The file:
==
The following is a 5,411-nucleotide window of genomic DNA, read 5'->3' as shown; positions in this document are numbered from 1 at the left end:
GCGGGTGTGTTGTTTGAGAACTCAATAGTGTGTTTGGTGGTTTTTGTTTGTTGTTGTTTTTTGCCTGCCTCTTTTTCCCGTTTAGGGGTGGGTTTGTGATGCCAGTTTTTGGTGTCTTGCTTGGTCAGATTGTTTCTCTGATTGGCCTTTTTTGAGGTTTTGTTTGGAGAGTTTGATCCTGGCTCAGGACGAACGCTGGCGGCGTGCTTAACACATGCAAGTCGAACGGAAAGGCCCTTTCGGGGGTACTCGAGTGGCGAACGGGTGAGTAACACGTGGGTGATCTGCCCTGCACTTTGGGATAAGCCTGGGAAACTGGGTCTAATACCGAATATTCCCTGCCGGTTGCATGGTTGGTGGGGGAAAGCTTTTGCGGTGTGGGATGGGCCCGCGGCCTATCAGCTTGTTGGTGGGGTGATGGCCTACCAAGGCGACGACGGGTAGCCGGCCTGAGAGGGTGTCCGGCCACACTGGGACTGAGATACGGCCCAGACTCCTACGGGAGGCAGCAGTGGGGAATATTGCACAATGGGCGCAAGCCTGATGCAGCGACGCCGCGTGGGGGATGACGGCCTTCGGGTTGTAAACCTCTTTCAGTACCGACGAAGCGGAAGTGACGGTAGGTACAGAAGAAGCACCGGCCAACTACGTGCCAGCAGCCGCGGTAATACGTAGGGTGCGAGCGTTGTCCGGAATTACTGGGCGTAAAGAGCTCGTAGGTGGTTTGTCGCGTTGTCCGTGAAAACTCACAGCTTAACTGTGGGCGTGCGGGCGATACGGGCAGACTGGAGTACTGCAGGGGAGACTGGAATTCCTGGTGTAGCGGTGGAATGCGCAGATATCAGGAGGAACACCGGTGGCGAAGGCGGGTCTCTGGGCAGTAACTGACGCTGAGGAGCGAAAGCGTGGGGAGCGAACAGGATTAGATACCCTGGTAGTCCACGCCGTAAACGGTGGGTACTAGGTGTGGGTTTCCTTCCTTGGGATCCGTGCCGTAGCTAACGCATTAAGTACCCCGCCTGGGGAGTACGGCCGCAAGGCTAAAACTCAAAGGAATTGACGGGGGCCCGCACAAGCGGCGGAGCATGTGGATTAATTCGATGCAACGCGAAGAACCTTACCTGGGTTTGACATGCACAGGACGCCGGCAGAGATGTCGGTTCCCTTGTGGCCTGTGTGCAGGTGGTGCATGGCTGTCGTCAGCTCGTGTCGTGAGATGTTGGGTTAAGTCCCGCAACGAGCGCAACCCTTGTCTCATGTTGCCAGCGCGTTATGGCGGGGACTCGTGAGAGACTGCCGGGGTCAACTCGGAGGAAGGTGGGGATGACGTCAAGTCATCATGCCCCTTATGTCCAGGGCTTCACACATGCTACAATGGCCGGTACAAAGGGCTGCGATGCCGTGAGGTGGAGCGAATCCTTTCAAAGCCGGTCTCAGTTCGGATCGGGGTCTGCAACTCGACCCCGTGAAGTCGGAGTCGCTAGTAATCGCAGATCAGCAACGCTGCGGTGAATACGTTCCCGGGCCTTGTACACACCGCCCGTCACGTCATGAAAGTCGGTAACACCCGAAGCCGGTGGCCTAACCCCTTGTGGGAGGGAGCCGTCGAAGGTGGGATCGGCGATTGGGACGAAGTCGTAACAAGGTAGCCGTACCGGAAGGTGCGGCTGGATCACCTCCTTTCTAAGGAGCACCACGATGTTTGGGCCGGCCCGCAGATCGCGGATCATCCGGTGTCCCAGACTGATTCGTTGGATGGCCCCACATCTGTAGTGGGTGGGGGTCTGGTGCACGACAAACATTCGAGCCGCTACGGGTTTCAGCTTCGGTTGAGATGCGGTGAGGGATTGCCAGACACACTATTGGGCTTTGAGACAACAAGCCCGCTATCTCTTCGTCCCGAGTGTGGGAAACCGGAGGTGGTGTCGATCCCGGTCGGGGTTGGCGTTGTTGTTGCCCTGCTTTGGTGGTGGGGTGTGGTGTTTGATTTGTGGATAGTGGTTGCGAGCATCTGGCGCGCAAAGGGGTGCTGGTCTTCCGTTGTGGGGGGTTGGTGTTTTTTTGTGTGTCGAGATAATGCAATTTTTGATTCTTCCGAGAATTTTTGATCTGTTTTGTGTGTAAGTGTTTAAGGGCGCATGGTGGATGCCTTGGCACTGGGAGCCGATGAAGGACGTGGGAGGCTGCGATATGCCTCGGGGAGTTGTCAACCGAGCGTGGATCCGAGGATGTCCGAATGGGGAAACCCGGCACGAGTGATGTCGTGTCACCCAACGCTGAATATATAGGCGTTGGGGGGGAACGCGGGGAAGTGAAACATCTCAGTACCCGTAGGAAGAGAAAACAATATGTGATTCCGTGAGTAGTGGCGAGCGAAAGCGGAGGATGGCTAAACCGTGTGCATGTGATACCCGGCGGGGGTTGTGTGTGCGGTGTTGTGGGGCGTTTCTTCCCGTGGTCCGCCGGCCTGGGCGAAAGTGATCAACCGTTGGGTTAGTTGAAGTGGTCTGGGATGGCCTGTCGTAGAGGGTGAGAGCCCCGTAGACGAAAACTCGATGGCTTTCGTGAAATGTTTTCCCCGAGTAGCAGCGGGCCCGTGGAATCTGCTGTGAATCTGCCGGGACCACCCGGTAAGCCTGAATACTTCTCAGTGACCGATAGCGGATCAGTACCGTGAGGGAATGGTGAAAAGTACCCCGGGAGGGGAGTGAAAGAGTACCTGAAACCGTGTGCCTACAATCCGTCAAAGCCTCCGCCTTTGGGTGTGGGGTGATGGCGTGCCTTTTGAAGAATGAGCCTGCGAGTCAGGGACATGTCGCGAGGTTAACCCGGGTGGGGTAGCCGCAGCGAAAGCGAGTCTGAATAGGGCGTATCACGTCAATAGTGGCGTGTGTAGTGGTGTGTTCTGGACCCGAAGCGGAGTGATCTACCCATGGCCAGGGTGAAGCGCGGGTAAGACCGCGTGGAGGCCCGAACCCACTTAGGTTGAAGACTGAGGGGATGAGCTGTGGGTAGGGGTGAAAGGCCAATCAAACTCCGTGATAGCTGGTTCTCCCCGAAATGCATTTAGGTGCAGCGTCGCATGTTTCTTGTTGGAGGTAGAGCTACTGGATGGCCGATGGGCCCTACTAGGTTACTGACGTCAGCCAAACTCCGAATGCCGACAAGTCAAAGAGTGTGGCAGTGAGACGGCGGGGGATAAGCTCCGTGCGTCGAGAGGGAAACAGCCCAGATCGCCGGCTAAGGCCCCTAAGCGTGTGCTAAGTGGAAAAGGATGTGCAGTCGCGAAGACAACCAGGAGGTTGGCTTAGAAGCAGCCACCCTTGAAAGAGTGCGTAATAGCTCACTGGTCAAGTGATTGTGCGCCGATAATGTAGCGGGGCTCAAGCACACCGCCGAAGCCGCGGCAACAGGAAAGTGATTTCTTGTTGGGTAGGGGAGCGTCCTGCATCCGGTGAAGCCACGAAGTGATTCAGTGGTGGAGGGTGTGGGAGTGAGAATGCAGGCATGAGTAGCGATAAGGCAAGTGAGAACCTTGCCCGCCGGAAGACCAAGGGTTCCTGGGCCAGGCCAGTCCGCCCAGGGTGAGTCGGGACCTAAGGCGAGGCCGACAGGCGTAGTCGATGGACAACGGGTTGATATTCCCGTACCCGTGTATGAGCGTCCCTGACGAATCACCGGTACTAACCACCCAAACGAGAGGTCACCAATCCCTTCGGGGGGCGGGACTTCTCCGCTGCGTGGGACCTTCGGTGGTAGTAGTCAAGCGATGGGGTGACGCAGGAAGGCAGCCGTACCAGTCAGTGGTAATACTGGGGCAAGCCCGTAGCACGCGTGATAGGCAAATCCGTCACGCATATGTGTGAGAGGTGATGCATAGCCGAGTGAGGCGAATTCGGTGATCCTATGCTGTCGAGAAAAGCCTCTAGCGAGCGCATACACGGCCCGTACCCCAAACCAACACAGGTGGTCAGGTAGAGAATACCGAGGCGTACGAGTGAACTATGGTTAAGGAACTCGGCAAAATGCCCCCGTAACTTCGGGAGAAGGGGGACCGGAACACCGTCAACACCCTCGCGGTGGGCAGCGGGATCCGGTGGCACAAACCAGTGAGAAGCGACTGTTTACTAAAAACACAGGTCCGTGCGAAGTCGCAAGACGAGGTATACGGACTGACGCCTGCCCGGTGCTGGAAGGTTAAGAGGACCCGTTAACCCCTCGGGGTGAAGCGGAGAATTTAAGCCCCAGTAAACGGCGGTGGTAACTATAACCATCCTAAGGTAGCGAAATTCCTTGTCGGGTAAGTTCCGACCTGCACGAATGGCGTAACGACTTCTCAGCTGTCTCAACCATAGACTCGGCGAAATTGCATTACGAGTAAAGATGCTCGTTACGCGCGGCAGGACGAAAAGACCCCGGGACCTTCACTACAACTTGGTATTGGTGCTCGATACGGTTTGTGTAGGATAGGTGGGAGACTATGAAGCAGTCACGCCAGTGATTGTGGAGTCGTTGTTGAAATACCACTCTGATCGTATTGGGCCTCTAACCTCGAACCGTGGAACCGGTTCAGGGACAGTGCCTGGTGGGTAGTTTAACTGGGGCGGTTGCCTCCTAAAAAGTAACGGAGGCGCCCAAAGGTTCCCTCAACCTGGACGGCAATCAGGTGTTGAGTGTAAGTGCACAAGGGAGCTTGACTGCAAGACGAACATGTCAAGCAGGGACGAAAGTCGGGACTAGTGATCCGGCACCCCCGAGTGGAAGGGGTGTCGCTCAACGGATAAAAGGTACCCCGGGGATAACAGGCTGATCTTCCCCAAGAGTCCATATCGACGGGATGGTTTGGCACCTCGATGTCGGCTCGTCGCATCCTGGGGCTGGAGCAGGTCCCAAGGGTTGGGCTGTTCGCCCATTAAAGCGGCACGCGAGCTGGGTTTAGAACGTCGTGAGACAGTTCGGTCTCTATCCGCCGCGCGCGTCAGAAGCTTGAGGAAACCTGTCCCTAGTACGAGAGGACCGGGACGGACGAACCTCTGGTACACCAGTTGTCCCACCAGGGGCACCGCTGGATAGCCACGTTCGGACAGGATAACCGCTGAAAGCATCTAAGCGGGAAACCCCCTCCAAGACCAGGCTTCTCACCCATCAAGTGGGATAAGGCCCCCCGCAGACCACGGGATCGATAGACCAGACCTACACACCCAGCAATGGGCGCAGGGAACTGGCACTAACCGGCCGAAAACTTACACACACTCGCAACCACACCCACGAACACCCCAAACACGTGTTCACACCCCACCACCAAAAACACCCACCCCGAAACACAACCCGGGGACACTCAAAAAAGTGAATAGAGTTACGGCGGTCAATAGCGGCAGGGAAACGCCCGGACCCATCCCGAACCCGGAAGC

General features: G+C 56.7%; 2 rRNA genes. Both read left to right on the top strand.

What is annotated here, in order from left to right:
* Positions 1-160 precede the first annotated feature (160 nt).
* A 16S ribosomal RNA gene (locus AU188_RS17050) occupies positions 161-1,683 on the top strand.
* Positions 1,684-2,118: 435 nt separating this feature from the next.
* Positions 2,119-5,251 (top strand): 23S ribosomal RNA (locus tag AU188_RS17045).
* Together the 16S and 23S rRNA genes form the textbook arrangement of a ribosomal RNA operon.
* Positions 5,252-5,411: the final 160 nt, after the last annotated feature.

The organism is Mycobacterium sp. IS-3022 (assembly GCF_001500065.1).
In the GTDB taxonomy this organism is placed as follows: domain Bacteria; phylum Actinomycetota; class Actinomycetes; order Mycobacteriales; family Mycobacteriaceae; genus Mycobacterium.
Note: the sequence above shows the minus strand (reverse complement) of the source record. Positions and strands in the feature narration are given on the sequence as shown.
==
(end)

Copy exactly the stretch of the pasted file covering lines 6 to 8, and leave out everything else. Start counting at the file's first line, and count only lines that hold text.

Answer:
* A 16S ribosomal RNA gene (locus AU188_RS17050) occupies positions 161-1,683 on the top strand.
* Positions 1,684-2,118: 435 nt separating this feature from the next.
* Positions 2,119-5,251 (top strand): 23S ribosomal RNA (locus tag AU188_RS17045).